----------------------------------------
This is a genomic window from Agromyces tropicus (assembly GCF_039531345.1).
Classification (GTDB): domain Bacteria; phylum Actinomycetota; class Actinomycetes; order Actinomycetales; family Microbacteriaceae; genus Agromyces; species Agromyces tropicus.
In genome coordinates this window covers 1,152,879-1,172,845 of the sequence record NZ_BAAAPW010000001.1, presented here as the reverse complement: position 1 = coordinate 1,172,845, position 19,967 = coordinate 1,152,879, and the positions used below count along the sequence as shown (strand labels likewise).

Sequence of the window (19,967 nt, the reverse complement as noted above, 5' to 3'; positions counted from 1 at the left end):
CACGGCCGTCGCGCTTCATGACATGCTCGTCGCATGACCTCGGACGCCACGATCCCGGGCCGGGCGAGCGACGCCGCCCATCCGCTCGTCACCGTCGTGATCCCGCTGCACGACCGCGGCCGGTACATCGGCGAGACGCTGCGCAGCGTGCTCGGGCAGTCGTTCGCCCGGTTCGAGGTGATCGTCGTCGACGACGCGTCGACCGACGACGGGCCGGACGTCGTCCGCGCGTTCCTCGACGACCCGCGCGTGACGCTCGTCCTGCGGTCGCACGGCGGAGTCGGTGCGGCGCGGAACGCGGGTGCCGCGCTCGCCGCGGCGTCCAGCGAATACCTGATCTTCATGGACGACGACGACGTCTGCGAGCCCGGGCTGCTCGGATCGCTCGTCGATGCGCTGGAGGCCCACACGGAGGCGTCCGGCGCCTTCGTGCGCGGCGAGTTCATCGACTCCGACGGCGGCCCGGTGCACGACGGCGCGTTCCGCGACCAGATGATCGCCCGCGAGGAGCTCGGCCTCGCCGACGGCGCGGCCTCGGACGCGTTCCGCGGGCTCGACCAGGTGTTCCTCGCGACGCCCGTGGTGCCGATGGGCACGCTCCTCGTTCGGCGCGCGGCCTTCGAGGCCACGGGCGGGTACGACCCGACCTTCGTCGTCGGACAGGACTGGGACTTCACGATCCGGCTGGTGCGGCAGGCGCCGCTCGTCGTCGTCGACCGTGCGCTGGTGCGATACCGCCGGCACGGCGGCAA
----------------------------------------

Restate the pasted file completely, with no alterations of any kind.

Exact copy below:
This is a genomic window from Agromyces tropicus (assembly GCF_039531345.1).
Classification (GTDB): domain Bacteria; phylum Actinomycetota; class Actinomycetes; order Actinomycetales; family Microbacteriaceae; genus Agromyces; species Agromyces tropicus.
In genome coordinates this window covers 1,152,879-1,172,845 of the sequence record NZ_BAAAPW010000001.1, presented here as the reverse complement: position 1 = coordinate 1,172,845, position 19,967 = coordinate 1,152,879, and the positions used below count along the sequence as shown (strand labels likewise).

Sequence of the window (19,967 nt, the reverse complement as noted above, 5' to 3'; positions counted from 1 at the left end):
CACGGCCGTCGCGCTTCATGACATGCTCGTCGCATGACCTCGGACGCCACGATCCCGGGCCGGGCGAGCGACGCCGCCCATCCGCTCGTCACCGTCGTGATCCCGCTGCACGACCGCGGCCGGTACATCGGCGAGACGCTGCGCAGCGTGCTCGGGCAGTCGTTCGCCCGGTTCGAGGTGATCGTCGTCGACGACGCGTCGACCGACGACGGGCCGGACGTCGTCCGCGCGTTCCTCGACGACCCGCGCGTGACGCTCGTCCTGCGGTCGCACGGCGGAGTCGGTGCGGCGCGGAACGCGGGTGCCGCGCTCGCCGCGGCGTCCAGCGAATACCTGATCTTCATGGACGACGACGACGTCTGCGAGCCCGGGCTGCTCGGATCGCTCGTCGATGCGCTGGAGGCCCACACGGAGGCGTCCGGCGCCTTCGTGCGCGGCGAGTTCATCGACTCCGACGGCGGCCCGGTGCACGACGGCGCGTTCCGCGACCAGATGATCGCCCGCGAGGAGCTCGGCCTCGCCGACGGCGCGGCCTCGGACGCGTTCCGCGGGCTCGACCAGGTGTTCCTCGCGACGCCCGTGGTGCCGATGGGCACGCTCCTCGTTCGGCGCGCGGCCTTCGAGGCCACGGGCGGGTACGACCCGACCTTCGTCGTCGGACAGGACTGGGACTTCACGATCCGGCTGGTGCGGCAGGCGCCGCTCGTCGTCGTCGACCGTGCGCTGGTGCGATACCGCCGGCACGGCGGCAA